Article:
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5-year milestone reached by ethical lender


The Salvation Army marks five years of delivering Community Finance

August marks five years of the Community Finance initiative. In addition to its well established Financial Mentoring service, The Salvation Army has held more than 5800 financial conversations with Community Finance clients. The loan program helps people avoid the cycle of debt often resulting from third-tier borrowing.

Community Finance was established by Good Shepherd NZ and Bank of New Zealand (BNZ) supported by the Ministry of Social Development to provide NIILS no interest, and StepUP low interest, loans for people living on limited incomes to purchase essential items. Loans and appropriate financial support are delivered via community provider partners including The Salvation Army.

“People often think all debt is bad, but that’s not the case,” The Salvation Army Community Finance Coordinator Siobhan Deans says.

“When debt is used responsibly it can be incredibly empowering.”

People approaching The Salvation Army for help are often heavily indebted; the result of taking out emergency loans with unscrupulous lenders who charge interest rates as high as 400 percent.

People have been lent to in irresponsible ways, with few checks on their ability to repay the debt. Without checks on the affordability of a loan, the client often can’t keep up with repayments and begins to incur costly penalties.

People on limited incomes are struggling to pay for their basic costs of living. Throw in an emergency dental visit, or a car breaking down, and they have to find the money somewhere. Banks often won’t lend to these clients, who may be unable to meet income thresholds for a loan, or have a bad credit rating – often the result of being unable to pay back high-interest lenders in the first place.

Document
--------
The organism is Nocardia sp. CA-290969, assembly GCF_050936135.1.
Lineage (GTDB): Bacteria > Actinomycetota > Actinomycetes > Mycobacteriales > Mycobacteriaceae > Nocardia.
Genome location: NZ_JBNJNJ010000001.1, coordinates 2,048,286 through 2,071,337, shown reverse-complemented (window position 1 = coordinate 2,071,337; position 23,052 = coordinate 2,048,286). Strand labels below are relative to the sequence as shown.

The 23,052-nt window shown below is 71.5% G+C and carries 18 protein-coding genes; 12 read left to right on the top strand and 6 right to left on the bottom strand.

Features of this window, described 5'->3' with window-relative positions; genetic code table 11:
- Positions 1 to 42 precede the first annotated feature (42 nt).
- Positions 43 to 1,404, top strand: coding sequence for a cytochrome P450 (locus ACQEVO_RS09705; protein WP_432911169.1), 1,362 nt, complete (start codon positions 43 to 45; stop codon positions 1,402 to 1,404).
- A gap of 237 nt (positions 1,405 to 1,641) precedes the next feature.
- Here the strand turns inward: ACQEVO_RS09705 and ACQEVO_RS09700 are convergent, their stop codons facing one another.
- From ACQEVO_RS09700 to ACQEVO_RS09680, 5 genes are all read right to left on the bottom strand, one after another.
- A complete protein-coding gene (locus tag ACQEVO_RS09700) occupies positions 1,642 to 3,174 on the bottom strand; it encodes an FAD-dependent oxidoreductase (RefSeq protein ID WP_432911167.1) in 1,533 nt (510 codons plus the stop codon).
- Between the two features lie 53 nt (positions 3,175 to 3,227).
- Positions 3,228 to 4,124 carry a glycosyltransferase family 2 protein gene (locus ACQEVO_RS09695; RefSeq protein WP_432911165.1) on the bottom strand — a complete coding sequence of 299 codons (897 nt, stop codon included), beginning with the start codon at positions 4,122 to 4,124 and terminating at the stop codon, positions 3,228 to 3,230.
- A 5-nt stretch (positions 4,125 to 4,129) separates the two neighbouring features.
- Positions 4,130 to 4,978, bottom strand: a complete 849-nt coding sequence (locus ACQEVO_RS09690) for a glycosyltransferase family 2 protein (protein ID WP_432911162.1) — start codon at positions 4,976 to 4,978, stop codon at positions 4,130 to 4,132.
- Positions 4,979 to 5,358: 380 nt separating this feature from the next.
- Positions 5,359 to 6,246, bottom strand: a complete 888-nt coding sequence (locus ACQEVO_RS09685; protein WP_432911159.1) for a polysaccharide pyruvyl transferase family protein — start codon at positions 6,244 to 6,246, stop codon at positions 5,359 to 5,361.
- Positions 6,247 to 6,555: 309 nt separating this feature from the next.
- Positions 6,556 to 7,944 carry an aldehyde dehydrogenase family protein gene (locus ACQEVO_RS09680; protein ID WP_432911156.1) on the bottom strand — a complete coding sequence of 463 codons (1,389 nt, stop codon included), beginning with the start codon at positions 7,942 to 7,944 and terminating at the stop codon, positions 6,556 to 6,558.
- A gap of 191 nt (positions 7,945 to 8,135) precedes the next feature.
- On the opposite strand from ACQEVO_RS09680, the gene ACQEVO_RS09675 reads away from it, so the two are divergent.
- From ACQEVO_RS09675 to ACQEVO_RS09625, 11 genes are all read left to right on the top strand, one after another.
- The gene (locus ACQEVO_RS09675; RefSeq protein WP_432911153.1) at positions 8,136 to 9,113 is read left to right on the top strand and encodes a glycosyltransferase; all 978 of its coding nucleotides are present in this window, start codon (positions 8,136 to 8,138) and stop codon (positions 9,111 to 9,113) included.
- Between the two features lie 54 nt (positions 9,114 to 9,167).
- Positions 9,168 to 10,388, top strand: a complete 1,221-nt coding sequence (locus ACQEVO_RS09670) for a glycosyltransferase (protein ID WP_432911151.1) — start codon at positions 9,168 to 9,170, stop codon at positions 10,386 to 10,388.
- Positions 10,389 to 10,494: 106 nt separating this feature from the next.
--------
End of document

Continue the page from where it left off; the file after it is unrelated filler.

One example was a young man who quit his job which was steeped in drug use and gang activity. He was fearful for his safety. He was out of work for several months, but he found a job three weeks after obtaining a loan through The Salvation Army to purchase a car.

Another loan was made to a woman who had had the same dentures for many years. They rubbed her gums and she was in constant pain and struggling to eat. Unable to afford new dentures, she approached The Salvation Army for a loan that allowed her to get dentures that fitted properly, and continue working.

“It has to be affordable,” Siobhan says.

“We won’t lend to people if it’s going to put them into hardship.”

Not everyone who applies for a loan receives one. While it can be hard refusing people, our clients gain financial knowledge and strategies to move forward. “It’s about education,” Siobhan says.

“Sometimes it’s not changing the world, but chipping away at the bit of the picture you can see.”

- ENDS -


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